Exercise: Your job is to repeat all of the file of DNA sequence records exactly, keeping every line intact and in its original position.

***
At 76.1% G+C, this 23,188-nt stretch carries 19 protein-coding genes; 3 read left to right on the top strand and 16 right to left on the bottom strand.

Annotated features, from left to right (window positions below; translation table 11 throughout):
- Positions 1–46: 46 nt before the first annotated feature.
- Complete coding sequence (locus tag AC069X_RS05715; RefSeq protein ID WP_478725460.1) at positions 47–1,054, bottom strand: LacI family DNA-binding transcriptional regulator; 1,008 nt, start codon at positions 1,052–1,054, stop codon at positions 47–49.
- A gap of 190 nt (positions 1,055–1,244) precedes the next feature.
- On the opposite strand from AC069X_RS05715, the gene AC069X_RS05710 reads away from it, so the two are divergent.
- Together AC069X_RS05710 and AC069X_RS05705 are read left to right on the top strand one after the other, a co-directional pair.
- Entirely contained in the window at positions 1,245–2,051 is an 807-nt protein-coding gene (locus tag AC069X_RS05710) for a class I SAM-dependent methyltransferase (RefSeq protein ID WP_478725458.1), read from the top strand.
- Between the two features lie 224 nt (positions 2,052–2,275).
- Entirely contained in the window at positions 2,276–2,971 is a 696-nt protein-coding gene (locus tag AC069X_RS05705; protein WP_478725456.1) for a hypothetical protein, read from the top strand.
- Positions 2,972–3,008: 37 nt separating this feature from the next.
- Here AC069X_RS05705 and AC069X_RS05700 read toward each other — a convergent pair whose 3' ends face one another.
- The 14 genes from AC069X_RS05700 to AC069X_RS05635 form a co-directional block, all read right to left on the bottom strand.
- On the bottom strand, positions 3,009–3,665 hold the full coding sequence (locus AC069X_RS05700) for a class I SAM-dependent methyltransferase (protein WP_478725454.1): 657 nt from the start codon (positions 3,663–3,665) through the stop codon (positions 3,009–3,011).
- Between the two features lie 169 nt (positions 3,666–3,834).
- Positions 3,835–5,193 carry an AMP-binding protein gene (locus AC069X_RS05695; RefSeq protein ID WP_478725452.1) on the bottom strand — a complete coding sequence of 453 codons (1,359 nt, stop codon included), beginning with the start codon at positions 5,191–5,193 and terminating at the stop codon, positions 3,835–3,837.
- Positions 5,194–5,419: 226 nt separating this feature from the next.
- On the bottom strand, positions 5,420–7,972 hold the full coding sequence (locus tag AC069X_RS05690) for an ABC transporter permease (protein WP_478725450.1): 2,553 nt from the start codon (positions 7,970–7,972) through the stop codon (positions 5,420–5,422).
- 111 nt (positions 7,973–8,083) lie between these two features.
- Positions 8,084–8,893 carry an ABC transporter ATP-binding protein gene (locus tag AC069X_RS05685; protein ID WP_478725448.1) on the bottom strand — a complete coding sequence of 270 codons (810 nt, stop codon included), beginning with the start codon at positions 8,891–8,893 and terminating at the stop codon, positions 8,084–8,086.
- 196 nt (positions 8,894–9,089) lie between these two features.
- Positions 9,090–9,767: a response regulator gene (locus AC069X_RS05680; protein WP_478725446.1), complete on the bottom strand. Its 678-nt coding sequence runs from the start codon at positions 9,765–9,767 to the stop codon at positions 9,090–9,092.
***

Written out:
At 76.1% G+C, this 23,188-nt stretch carries 19 protein-coding genes; 3 read left to right on the top strand and 16 right to left on the bottom strand.

Annotated features, from left to right (window positions below; translation table 11 throughout):
- Positions 1–46: 46 nt before the first annotated feature.
- Complete coding sequence (locus tag AC069X_RS05715; RefSeq protein ID WP_478725460.1) at positions 47–1,054, bottom strand: LacI family DNA-binding transcriptional regulator; 1,008 nt, start codon at positions 1,052–1,054, stop codon at positions 47–49.
- A gap of 190 nt (positions 1,055–1,244) precedes the next feature.
- On the opposite strand from AC069X_RS05715, the gene AC069X_RS05710 reads away from it, so the two are divergent.
- Together AC069X_RS05710 and AC069X_RS05705 are read left to right on the top strand one after the other, a co-directional pair.
- Entirely contained in the window at positions 1,245–2,051 is an 807-nt protein-coding gene (locus tag AC069X_RS05710) for a class I SAM-dependent methyltransferase (RefSeq protein ID WP_478725458.1), read from the top strand.
- Between the two features lie 224 nt (positions 2,052–2,275).
- Entirely contained in the window at positions 2,276–2,971 is a 696-nt protein-coding gene (locus tag AC069X_RS05705; protein WP_478725456.1) for a hypothetical protein, read from the top strand.
- Positions 2,972–3,008: 37 nt separating this feature from the next.
- Here AC069X_RS05705 and AC069X_RS05700 read toward each other — a convergent pair whose 3' ends face one another.
- The 14 genes from AC069X_RS05700 to AC069X_RS05635 form a co-directional block, all read right to left on the bottom strand.
- On the bottom strand, positions 3,009–3,665 hold the full coding sequence (locus AC069X_RS05700) for a class I SAM-dependent methyltransferase (protein WP_478725454.1): 657 nt from the start codon (positions 3,663–3,665) through the stop codon (positions 3,009–3,011).
- Between the two features lie 169 nt (positions 3,666–3,834).
- Positions 3,835–5,193 carry an AMP-binding protein gene (locus AC069X_RS05695; RefSeq protein ID WP_478725452.1) on the bottom strand — a complete coding sequence of 453 codons (1,359 nt, stop codon included), beginning with the start codon at positions 5,191–5,193 and terminating at the stop codon, positions 3,835–3,837.
- Positions 5,194–5,419: 226 nt separating this feature from the next.
- On the bottom strand, positions 5,420–7,972 hold the full coding sequence (locus tag AC069X_RS05690) for an ABC transporter permease (protein WP_478725450.1): 2,553 nt from the start codon (positions 7,970–7,972) through the stop codon (positions 5,420–5,422).
- 111 nt (positions 7,973–8,083) lie between these two features.
- Positions 8,084–8,893 carry an ABC transporter ATP-binding protein gene (locus tag AC069X_RS05685; protein ID WP_478725448.1) on the bottom strand — a complete coding sequence of 270 codons (810 nt, stop codon included), beginning with the start codon at positions 8,891–8,893 and terminating at the stop codon, positions 8,084–8,086.
- 196 nt (positions 8,894–9,089) lie between these two features.
- Positions 9,090–9,767: a response regulator gene (locus AC069X_RS05680; protein WP_478725446.1), complete on the bottom strand. Its 678-nt coding sequence runs from the start codon at positions 9,765–9,767 to the stop codon at positions 9,090–9,092.